Identification of African swine fever virus-like elements in the soft tick genome provides insights into the virus’ evolution

Jan Hendrick Forth, Leonie Forth, Samantha Lycett, Lesley Bell-Sakyi, Günther Keil, Sandra Blome, Sébastien Calvignac-Spencer, Antje Wissgott, Johannes Krause, Dirk Hoper, Helge Kampen, Martin Beer

Research output: Contribution to journalArticlepeer-review

Abstract / Description of output

Background African swine fever virus (ASFV) is the only known DNA-arbovirus and a most devastating suid pathogen that, originating from a sylvatic cycle in Africa, has spread to eastern Europe and recently reached western Europe and Asia, leading to a socio-economic crisis of global proportion. However, since neither closely related viruses nor integrated viral elements have yet been identified, ASFV evolution remains a mystery.

Results Here, we show that soft ticks of the Ornithodoros moubata group, the natural arthropod vector of ASFV, harbour African swine fever virus-like integrated (ASFLI)-elements corresponding to up to 10% (over 20 kb) of the ASFV genome. Through orthologous dating and molecular clock analyses, we provide data suggesting that integration occurred over 1.47 million years ago. Furthermore, our data indicate that these elements, showing high sequence identities to modern ASFV, are maintained in the tick genome to protect the tick from infection with specific ASFV-strains through RNA interference.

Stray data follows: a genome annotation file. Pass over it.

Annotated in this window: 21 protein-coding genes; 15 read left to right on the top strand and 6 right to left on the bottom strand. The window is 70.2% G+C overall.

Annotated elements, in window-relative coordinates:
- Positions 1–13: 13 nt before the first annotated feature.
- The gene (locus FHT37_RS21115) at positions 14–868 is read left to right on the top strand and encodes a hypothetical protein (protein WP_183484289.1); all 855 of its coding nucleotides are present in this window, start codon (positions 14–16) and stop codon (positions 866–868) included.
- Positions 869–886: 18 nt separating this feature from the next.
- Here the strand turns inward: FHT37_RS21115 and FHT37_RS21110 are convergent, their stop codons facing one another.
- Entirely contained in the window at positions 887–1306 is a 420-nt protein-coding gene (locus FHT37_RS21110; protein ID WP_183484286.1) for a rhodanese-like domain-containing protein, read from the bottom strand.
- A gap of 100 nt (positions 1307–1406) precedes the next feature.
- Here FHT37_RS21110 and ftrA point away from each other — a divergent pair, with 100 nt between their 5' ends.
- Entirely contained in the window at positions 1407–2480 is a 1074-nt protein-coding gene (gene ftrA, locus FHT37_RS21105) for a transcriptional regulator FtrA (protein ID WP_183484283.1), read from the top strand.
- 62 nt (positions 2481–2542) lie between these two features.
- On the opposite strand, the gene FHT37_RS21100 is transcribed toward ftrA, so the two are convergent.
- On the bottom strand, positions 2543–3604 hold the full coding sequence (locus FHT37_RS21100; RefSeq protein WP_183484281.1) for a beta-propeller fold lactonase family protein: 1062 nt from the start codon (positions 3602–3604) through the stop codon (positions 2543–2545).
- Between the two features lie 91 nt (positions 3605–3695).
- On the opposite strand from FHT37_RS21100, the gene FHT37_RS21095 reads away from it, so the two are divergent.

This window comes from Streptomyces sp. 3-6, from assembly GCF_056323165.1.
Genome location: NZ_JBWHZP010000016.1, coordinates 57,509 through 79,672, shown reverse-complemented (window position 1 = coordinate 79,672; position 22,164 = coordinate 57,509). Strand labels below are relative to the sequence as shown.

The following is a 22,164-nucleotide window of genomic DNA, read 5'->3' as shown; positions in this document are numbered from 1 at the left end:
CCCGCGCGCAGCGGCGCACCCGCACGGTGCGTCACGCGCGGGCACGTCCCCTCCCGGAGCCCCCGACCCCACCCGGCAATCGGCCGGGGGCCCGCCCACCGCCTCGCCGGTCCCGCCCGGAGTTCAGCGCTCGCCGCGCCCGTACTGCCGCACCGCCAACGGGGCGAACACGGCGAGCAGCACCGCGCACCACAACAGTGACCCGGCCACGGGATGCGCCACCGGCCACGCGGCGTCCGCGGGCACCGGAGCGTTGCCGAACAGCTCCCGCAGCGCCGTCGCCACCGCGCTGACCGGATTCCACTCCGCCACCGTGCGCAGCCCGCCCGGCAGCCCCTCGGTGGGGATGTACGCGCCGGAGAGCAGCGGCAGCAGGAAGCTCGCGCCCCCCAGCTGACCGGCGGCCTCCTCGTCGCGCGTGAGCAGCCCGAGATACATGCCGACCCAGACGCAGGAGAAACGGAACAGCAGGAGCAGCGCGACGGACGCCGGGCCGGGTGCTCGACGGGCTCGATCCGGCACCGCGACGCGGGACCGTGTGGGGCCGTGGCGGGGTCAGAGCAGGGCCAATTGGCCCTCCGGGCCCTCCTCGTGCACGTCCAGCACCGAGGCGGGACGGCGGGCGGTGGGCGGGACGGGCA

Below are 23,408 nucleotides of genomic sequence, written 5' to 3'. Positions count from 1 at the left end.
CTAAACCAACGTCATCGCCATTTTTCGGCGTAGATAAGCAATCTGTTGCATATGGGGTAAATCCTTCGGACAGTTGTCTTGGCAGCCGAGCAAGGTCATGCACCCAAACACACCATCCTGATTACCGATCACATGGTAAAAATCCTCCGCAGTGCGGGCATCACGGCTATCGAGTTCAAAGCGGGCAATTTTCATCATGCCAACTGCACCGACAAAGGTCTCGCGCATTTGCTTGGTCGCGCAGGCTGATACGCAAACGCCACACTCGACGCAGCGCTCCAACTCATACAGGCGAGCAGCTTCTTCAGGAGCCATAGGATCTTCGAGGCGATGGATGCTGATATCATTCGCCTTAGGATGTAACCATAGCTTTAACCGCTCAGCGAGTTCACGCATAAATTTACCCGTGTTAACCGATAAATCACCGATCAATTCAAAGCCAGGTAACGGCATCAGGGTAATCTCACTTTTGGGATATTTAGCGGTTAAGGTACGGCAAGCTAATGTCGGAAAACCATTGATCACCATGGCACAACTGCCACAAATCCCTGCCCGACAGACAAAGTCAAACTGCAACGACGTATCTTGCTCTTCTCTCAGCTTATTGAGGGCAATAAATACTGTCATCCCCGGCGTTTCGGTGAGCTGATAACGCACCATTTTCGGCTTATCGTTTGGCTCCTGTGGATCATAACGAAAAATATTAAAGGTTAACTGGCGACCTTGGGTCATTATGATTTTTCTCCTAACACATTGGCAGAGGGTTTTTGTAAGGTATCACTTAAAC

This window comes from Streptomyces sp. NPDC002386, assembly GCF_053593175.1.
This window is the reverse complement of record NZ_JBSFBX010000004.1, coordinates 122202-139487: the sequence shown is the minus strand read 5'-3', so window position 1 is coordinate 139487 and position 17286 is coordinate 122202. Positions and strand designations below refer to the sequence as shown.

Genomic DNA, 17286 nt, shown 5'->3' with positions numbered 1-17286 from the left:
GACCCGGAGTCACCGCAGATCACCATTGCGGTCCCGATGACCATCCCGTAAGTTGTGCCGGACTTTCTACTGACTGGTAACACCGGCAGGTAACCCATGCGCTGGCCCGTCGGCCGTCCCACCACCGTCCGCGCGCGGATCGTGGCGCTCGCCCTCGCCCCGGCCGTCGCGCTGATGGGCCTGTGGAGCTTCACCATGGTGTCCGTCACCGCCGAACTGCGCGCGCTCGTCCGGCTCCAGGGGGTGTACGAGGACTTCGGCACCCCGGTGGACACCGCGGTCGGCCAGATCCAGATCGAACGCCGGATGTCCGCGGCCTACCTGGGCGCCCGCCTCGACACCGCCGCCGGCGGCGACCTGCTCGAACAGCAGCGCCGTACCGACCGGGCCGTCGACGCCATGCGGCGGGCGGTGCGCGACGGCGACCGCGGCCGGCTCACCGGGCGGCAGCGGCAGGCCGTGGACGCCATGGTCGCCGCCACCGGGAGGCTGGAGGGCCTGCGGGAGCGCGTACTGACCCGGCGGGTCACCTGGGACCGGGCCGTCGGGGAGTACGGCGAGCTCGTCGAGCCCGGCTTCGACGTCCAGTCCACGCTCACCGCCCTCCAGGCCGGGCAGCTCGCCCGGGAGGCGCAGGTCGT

Conclusion We suggest that this mechanism of protection, shaped through many years of co-evolution, is part of an evolutionary virus-vector “arms race”, a finding that has not only high impact on our understanding of the co-evolution of viruses with their hosts but also provides a glimpse into the evolution of ASFV.
Original languageEnglish
Article numberBMCB-D-20-00838
JournalBMC Biology
Early online date8 Oct 2020
Publication statusE-pub ahead of print - 8 Oct 2020

Keywords / Materials (for Non-textual outputs)

  • Virus
  • African Swine Fever Virus
  • phylogenetic analysis
  • Tick


Dive into the research topics of 'Identification of African swine fever virus-like elements in the soft tick genome provides insights into the virus’ evolution'. Together they form a unique fingerprint.

Cite this